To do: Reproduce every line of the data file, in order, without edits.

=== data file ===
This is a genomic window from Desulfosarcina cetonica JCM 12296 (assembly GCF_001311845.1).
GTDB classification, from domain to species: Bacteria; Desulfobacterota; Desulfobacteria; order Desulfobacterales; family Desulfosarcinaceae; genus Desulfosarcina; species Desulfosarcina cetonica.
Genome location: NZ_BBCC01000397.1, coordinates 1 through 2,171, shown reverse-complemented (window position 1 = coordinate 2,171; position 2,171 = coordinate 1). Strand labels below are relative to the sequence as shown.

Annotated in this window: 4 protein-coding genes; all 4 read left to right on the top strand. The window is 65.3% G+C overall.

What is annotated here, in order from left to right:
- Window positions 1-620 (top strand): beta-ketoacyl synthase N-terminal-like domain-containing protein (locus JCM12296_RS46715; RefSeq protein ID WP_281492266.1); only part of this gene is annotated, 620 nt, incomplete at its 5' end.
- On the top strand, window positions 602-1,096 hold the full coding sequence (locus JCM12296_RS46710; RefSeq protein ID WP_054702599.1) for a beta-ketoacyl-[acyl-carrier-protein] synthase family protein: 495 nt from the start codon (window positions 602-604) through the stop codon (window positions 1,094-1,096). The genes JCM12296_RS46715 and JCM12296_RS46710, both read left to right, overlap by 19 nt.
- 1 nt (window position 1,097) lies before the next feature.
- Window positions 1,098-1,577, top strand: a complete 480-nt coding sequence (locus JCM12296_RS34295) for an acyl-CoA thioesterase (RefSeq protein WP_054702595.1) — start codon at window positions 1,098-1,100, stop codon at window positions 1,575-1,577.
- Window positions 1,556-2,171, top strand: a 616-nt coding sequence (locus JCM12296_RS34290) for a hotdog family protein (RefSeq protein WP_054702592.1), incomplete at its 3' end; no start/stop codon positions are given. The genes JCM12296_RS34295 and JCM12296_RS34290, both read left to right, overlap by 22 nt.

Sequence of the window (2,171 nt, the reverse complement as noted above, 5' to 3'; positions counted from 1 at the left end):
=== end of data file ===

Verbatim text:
This is a genomic window from Desulfosarcina cetonica JCM 12296 (assembly GCF_001311845.1).
GTDB classification, from domain to species: Bacteria; Desulfobacterota; Desulfobacteria; order Desulfobacterales; family Desulfosarcinaceae; genus Desulfosarcina; species Desulfosarcina cetonica.
Genome location: NZ_BBCC01000397.1, coordinates 1 through 2,171, shown reverse-complemented (window position 1 = coordinate 2,171; position 2,171 = coordinate 1). Strand labels below are relative to the sequence as shown.

Annotated in this window: 4 protein-coding genes; all 4 read left to right on the top strand. The window is 65.3% G+C overall.

What is annotated here, in order from left to right:
- Window positions 1-620 (top strand): beta-ketoacyl synthase N-terminal-like domain-containing protein (locus JCM12296_RS46715; RefSeq protein ID WP_281492266.1); only part of this gene is annotated, 620 nt, incomplete at its 5' end.
- On the top strand, window positions 602-1,096 hold the full coding sequence (locus JCM12296_RS46710; RefSeq protein ID WP_054702599.1) for a beta-ketoacyl-[acyl-carrier-protein] synthase family protein: 495 nt from the start codon (window positions 602-604) through the stop codon (window positions 1,094-1,096). The genes JCM12296_RS46715 and JCM12296_RS46710, both read left to right, overlap by 19 nt.
- 1 nt (window position 1,097) lies before the next feature.
- Window positions 1,098-1,577, top strand: a complete 480-nt coding sequence (locus JCM12296_RS34295) for an acyl-CoA thioesterase (RefSeq protein WP_054702595.1) — start codon at window positions 1,098-1,100, stop codon at window positions 1,575-1,577.
- Window positions 1,556-2,171, top strand: a 616-nt coding sequence (locus JCM12296_RS34290) for a hotdog family protein (RefSeq protein WP_054702592.1), incomplete at its 3' end; no start/stop codon positions are given. The genes JCM12296_RS34295 and JCM12296_RS34290, both read left to right, overlap by 22 nt.

Sequence of the window (2,171 nt, the reverse complement as noted above, 5' to 3'; positions counted from 1 at the left end):